Andreas Späth

The end of the Age of Coal

2016-04-25 11:36

Andreas Wilson-Späth

In many ways, coal is the stuff that’s gotten us to where we are today, warts and all. It kick-started the industrial revolution, powering the steam engines in the mines, locomotives, ships and factories that propelled so-called progress.

Exploiting massive deposits of fossilised plant material all around the globe, we started feeding growing numbers of coal-fired power stations to generate electricity.

King Coal has propped up economies, delivered incredible financial wealth to some and enabled our modern way of life.

It’s also to blame for much of the trouble we find ourselves in right now. By burning mountains of coal and pumping carbon dioxide into the atmosphere, we’ve forcefully inserted ourselves into the planet’s carbon cycle, throwing out of sync the global climate system in ways we can’t yet fathom. The eminent American climate scientist James Hansen has called coal the “greatest threat to civilisation”.

Given this history, we should celebrate any suggestion that the end of the Age of Coal is nigh. The writing is definitely on the wall – here are just a few recent developments that suggest that the coal industry is running out of steam:

- In January, Arch Coal, the second largest coal miner in the USA filed for bankruptcy, followed this month by Peabody Energy, the biggest American coal producer and the largest privately-owned coal company in the world (only the state-run Coal India is bigger). They’re among more than 20 major coal firms that have gone belly-up in the last two years. Many others are neck-deep in debt.

- In March, Scotland’s last coal-fired power station was closed down on the back of very strong developments in the local renewable energy scene, making Scotland coal-free for the first time in 115 years. The UK as a whole plans to mothball its last coal plant by 2025.

- Also in March, Oregon enacted a law that will end the use of coal for electricity generation in the US state by 2040.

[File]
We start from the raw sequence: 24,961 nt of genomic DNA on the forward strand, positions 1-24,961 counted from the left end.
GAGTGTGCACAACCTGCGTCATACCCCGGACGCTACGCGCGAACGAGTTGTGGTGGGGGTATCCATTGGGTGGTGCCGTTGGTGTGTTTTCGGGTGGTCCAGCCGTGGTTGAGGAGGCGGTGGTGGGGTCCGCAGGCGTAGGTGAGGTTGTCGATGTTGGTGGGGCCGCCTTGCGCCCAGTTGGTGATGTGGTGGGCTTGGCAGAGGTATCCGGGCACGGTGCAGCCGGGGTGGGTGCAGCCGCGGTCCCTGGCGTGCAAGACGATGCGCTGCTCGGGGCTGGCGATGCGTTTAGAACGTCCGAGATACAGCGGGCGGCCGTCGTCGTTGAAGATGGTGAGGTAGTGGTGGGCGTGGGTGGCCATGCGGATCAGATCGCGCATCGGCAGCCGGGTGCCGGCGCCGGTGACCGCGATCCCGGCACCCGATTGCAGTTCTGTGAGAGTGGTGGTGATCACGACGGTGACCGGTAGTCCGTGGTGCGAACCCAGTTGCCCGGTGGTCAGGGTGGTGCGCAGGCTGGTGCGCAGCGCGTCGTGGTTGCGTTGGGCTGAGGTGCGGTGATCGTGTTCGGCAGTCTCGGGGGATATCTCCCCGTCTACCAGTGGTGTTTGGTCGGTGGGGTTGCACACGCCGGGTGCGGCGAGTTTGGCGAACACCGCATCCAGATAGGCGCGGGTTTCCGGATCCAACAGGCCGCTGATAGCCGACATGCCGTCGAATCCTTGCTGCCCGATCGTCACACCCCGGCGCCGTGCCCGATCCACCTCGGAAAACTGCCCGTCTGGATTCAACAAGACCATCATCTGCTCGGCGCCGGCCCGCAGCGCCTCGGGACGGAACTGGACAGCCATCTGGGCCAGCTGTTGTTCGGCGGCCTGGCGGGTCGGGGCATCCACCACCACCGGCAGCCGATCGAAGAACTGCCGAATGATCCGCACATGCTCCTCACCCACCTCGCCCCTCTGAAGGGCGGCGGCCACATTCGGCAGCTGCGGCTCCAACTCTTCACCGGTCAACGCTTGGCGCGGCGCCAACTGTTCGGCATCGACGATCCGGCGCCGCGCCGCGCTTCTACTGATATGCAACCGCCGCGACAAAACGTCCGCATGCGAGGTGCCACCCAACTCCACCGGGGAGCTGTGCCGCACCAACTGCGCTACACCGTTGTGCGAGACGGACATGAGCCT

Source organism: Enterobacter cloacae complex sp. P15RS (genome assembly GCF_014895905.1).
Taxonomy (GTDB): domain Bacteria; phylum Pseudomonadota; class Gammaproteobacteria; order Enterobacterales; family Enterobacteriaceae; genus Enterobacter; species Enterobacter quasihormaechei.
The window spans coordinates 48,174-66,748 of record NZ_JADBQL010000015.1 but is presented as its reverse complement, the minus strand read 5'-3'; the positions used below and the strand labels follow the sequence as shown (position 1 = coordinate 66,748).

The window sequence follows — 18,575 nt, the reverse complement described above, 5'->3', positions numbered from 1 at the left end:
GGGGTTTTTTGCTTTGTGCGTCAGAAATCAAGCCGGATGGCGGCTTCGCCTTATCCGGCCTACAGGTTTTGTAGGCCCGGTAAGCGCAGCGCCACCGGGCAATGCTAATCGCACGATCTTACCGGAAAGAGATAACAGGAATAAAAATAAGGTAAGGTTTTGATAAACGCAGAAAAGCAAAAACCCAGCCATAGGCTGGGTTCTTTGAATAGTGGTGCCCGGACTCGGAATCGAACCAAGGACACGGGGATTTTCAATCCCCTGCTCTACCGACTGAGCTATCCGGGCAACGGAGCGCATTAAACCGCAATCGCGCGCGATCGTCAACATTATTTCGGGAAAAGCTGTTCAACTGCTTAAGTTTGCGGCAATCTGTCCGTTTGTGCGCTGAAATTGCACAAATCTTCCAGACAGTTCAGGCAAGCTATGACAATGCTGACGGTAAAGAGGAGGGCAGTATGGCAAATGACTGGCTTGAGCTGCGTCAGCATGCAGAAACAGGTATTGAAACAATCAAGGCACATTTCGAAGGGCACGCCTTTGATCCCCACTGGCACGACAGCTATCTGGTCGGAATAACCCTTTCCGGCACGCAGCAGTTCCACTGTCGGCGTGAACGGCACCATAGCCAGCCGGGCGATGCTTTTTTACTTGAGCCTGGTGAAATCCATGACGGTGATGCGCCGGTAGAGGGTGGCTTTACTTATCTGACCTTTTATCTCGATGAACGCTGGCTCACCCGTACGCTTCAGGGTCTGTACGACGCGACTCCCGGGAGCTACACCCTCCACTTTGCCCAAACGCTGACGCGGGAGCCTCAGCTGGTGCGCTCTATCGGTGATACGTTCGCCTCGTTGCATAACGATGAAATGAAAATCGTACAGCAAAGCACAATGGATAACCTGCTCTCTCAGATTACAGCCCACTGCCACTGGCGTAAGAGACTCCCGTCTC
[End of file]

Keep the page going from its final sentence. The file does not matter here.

- In 2014, China gobbled up over half of the total global coal output and while its demand remains enormous, the country’s coal consumption has peaked, falling by 5.7% last year. The Institute for Energy Economics and Financial Analysis estimates that worldwide coal consumption peaked in 2013.

- Globally, more than twice as much money was invested in new renewable energy projects than in new coal-fired power stations last year.

- In 2015, only two major coal-burning countries registered an increase in coal consumption: India and Australia.

- The US Bureau of Land Management has recently enacted a long-term moratorium on new coal mining leases on federal land. Coal companies stand accused of having cheated American taxpayers out of more than US$3 billion for their share of extracting coal wealth out of government-owned land.

- An international campaign encouraging institutional investors to withdraw their money from the fossil fuel sector is gaining traction and hurting the coal industry. In one recent example, following the parliament of Norway’s decision to stop supporting companies which derive more than 30% of their revenues from coal, the country’s sovereign wealth fund, the biggest in the world at US$864 billion, has excluded 52 coal-related businesses from future investments.

For those of us who believe that the future is renewable, all of this is fantastic news, but we shouldn’t underestimate the powerful vested interests behind the coal industry and their ability to prolong the survival of their toxic product.

As South Africans, we need look no further than the gigantic Kusile and Madupi coal power stations (in Mpumalanga and Limpopo respectively) which Eskom and the government are imposing on us, or the Gupta’s, who’ve just acquired Optimum Coal Holdings from Glencor for a cool R2.15 billion.

While plans for many new coal-fired electricity plants are being shelved, plenty of these monstrosities are still being built. Globally, the International Energy Agency only expects cleaner sources of energy to overtake coal by 2030. We can only hope that that’s not too late.

- Andreas is a freelance writer with a PhD in geochemistry. Follow him on Twitter: @Andreas_Spath

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